“Blessed is he that reads, and they that hear the words of this prophecy, and keep those things which are written therein: for the time is at hand.”
The Revelation of Jesus Christ is not primarily about “The Dragon, The Beast, and The False Prophet,” although it does prophesy about the workers of evil who shall withstand God and His work during the Grace Age. It covers the work of Jesus Christ and those of His disciples who are “called, and chosen, and faithful.” It is about those faithful saints who made up the Church of God in the first century of the fifth millennium, and those who have worked, and will yet faithfully work, in this last 120 years of the sixth millennium, to raise the Church up again in this last time, for Jesus Christ (John 6:39). That group also includes the “great multitude, which no man could number, of all nations, and kindreds, and people and tongues, with palms in their hands, (who) came up out of great tribulation” (Rev. 7:9-17), between the fall of the early Jewish church, near the end of the first century, and the rise of the Gentile Church in the twentieth century. In that He said that they had palms in their hands, He is telling us that they will be the ones who give Jesus, and His bride an abundant entrance into the everlasting Kingdom of our Lord and Savior, Jesus Christ (John 12:12-14; Mark 11:1-11; 2 Peter 1:9-10).
The “Book of Revelation” is a record of “the word of God,” and of “the testimony of Jesus Christ,” and of “all things that John saw.” It is absolutely necessary that we have “The Testimony of Jesus Christ,” if we are to comprehend what the book is about. That testimony is not our personal testimony of being redeemed. In Rev. 19:10, John was diligent to tell us exactly what it is: “The Spirit of Prophecy.” If we simply try to guess what it is from its mention in Revelation 12:17, we might easily come to the wrong conclusion. So we will go with what John said, and which Jesus supported in John 5:39, saying, “Search the scriptures; for in them ye think ye have eternal life: and they are they that testify of Me.”
As is shown Revelation 12:17, there will be a group of people who have that Spirit of Prophecy, and will do work of fulfilling the prophecies of God’s people making preparation for Jesus to come: King of the World. Therefore, John said, “Blessed is he that reads, and they that hear the words of this prophecy, and keep those things which are written therein: for the time is at hand.” The man who is prophesied of, to “read” the Book of Revelation, is already here, prophesying in the “spirit and power” of John, in fulfillment of Revelation 10:11. Already there are some of them with him who are able to “hear” the truth of this revelation, and they are engaged in the process of its fulfillment.
John told us, in verse one that the book is about “things which must shortly come to pass.” Then, in verse 3, he told us that a man would come, who would be able to read: that is to explain the prophecies of those things (Isaiah 29:11-12), and that a group of people would be blessed to hear: that is to understand the words of that prophecy, and keep: that is to fulfill, “those things which are written therein” (Isaiah 29:18). Even so, God has already revealed many prophecies, and those elect of God have faithfully fulfilled them in their due season, much as Jesus did during His ministry
In Colossians 1:24-25, Paul showed this precept working in his own ministry, saying, “I now rejoice in my suffering for you, and fill up that which is behind of the afflictions of Christ in my flesh for His body’s sake, which is the Church. Whereof I am made a minister, according to the dispensation of God which is given to me for you, to fulfill the Word of God.”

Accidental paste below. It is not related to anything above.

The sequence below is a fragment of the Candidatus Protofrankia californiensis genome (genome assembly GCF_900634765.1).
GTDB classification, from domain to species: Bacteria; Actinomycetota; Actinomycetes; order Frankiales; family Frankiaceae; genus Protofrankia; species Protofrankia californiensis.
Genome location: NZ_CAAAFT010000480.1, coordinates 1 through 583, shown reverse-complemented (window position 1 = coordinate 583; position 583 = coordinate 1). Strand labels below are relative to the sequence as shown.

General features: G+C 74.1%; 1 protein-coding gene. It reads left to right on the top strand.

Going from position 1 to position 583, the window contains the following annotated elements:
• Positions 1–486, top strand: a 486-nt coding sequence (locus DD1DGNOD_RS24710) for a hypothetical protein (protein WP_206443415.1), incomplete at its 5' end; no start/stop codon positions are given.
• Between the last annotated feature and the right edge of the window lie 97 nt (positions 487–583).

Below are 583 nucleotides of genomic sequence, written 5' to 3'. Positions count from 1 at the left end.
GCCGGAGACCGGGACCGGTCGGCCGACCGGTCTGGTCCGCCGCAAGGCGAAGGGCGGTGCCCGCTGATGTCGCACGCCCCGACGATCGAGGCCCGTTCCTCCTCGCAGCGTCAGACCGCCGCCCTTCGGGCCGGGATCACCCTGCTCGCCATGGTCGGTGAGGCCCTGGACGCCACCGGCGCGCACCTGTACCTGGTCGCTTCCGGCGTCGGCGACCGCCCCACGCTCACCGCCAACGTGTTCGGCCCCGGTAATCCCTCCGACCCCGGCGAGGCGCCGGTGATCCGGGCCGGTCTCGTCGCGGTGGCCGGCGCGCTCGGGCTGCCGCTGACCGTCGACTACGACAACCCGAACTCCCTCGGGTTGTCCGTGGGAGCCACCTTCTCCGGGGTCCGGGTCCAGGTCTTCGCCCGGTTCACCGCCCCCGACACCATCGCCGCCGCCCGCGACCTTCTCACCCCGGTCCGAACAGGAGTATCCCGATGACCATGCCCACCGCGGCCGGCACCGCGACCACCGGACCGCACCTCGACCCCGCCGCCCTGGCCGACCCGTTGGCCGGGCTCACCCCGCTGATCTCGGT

In Revelation 1:19, Jesus appeared to John, and told him to “Write the things which thou hast seen, and the things which are, and the things which shall be hereafter.” So, in Rev. 7, John wrote of the Jewish Church being brought to “the measure of the stature of the fullness of Christ” (144,000, the measure of a man, that is, of the angel [Eph. 4:13; Rev. 21:17]). Then, in chapter 14, he wrote of the Gentile Church coming to “the measure of the stature of the fullness of Christ.” Then, in Rev. 21:9-10, he wrote that one of the seven angels which had the seven vials, told him, “Come hither, I will show thee the bride, the Lamb’s wife. And he carried me away in the spirit to a great and high mountain, and showed me that great city, the holy Jerusalem.”
I challenge you to believe John, and to believe that the angel showed John the Bride the Lamb’s Wife. That is what the angel said he would do, and that is what he did. If you will believe that, you will find it very easy to learn what the Bride consists of. The twelve Gates: the twelve pearls are the Jewish Church in the beginning of the fifth millennium, and the twelve angels, which are by them, are the Jewish Twelve Apostles. The wall which was made of Jasper represents the Gentile Church at the end of the sixth millennium, and the twelve foundation stones are the Gentile Twelve Apostles.
It would be reasonable to conclude, then, that the measurements of that city reveal that the 144,000 in chapter 7, and the 144,000 in chapter 14 are brought together at the resurrection to make up the Bride the Lamb’s Wife, who shall sit with Him on the throne of His glory. (Songs 6:13)
God is even now forming that group of Gentiles. They are a humble, and godly, and dedicated group of people (Malachi 3:16-18) who will be willing to allow God’s “messenger of the covenant” (prophesied of in Deut 29:1 and Malachi 3:1-6) to cleanse them and espouse them to the Bridegroom, even as Eliezer of Damascus espoused Rebekah to Isaac (Genesis 24), and as the Apostle Paul espoused a group of Gentile believers to Christ (2 Cor. 11:2). Please note that Esther could not go in to Ahasuerus until she had gone through a year of purification: “six months with oil of myrrh, and six months with sweet odors, and with other things for the purifying of the women” (Esther 2:12).
In Revelation 19:6-10, John wrote, “Let us be glad and rejoice, and give honor to the Lord God Omnipotent: for the marriage of the Lamb is come, and his wife hath made herself ready. And to her was granted that she should be arrayed in fine linen, clean and white: for the fine linen is the righteousness of saints. And he said unto me, Write, Blessed are they which are called unto the marriage supper of the Lamb. And he said unto me, These are the true sayings of God.
The Marriage of the Lamb will take place within the next four years. Are you making preparation for it? Would you dedicate a year of your life; purifying your life so as to be worthy to be a part of those who receive the honor of being that close to Jesus?